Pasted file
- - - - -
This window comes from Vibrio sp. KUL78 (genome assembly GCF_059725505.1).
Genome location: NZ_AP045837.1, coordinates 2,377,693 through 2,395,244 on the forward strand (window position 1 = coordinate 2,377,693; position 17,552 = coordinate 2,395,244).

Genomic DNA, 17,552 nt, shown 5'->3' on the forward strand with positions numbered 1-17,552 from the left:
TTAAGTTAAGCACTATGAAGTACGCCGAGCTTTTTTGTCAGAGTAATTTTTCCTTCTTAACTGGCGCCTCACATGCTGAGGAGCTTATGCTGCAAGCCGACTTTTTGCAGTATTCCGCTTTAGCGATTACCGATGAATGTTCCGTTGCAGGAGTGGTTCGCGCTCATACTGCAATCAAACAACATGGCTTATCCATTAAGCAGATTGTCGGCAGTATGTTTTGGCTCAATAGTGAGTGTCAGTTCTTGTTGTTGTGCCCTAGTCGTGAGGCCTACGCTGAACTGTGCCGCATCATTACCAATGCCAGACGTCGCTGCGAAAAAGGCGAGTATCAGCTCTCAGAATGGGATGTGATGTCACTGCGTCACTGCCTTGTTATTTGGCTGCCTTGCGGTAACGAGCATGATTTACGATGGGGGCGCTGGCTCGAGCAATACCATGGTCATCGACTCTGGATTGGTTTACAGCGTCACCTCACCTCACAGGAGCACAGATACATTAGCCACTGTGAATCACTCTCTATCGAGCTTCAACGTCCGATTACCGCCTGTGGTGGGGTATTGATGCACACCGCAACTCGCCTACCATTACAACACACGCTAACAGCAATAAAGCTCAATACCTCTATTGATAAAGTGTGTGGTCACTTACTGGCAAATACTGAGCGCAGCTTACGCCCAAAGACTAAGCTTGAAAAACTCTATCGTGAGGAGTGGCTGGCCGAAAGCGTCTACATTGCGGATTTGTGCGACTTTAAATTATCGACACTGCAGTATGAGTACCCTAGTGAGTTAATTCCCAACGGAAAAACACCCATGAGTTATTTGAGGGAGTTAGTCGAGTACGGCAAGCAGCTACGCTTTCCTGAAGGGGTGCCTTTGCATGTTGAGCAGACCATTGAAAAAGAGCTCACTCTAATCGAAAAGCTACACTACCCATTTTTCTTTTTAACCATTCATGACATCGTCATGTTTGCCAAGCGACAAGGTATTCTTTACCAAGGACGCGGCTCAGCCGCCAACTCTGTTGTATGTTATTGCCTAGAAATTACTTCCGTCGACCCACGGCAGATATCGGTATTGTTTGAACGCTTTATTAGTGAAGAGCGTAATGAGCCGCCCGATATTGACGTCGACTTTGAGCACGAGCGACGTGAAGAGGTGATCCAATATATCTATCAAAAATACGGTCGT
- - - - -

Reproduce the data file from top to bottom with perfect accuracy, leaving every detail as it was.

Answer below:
This window comes from Vibrio sp. KUL78 (genome assembly GCF_059725505.1).
Genome location: NZ_AP045837.1, coordinates 2,377,693 through 2,395,244 on the forward strand (window position 1 = coordinate 2,377,693; position 17,552 = coordinate 2,395,244).

Genomic DNA, 17,552 nt, shown 5'->3' on the forward strand with positions numbered 1-17,552 from the left:
TTAAGTTAAGCACTATGAAGTACGCCGAGCTTTTTTGTCAGAGTAATTTTTCCTTCTTAACTGGCGCCTCACATGCTGAGGAGCTTATGCTGCAAGCCGACTTTTTGCAGTATTCCGCTTTAGCGATTACCGATGAATGTTCCGTTGCAGGAGTGGTTCGCGCTCATACTGCAATCAAACAACATGGCTTATCCATTAAGCAGATTGTCGGCAGTATGTTTTGGCTCAATAGTGAGTGTCAGTTCTTGTTGTTGTGCCCTAGTCGTGAGGCCTACGCTGAACTGTGCCGCATCATTACCAATGCCAGACGTCGCTGCGAAAAAGGCGAGTATCAGCTCTCAGAATGGGATGTGATGTCACTGCGTCACTGCCTTGTTATTTGGCTGCCTTGCGGTAACGAGCATGATTTACGATGGGGGCGCTGGCTCGAGCAATACCATGGTCATCGACTCTGGATTGGTTTACAGCGTCACCTCACCTCACAGGAGCACAGATACATTAGCCACTGTGAATCACTCTCTATCGAGCTTCAACGTCCGATTACCGCCTGTGGTGGGGTATTGATGCACACCGCAACTCGCCTACCATTACAACACACGCTAACAGCAATAAAGCTCAATACCTCTATTGATAAAGTGTGTGGTCACTTACTGGCAAATACTGAGCGCAGCTTACGCCCAAAGACTAAGCTTGAAAAACTCTATCGTGAGGAGTGGCTGGCCGAAAGCGTCTACATTGCGGATTTGTGCGACTTTAAATTATCGACACTGCAGTATGAGTACCCTAGTGAGTTAATTCCCAACGGAAAAACACCCATGAGTTATTTGAGGGAGTTAGTCGAGTACGGCAAGCAGCTACGCTTTCCTGAAGGGGTGCCTTTGCATGTTGAGCAGACCATTGAAAAAGAGCTCACTCTAATCGAAAAGCTACACTACCCATTTTTCTTTTTAACCATTCATGACATCGTCATGTTTGCCAAGCGACAAGGTATTCTTTACCAAGGACGCGGCTCAGCCGCCAACTCTGTTGTATGTTATTGCCTAGAAATTACTTCCGTCGACCCACGGCAGATATCGGTATTGTTTGAACGCTTTATTAGTGAAGAGCGTAATGAGCCGCCCGATATTGACGTCGACTTTGAGCACGAGCGACGTGAAGAGGTGATCCAATATATCTATCAAAAATACGGTCGT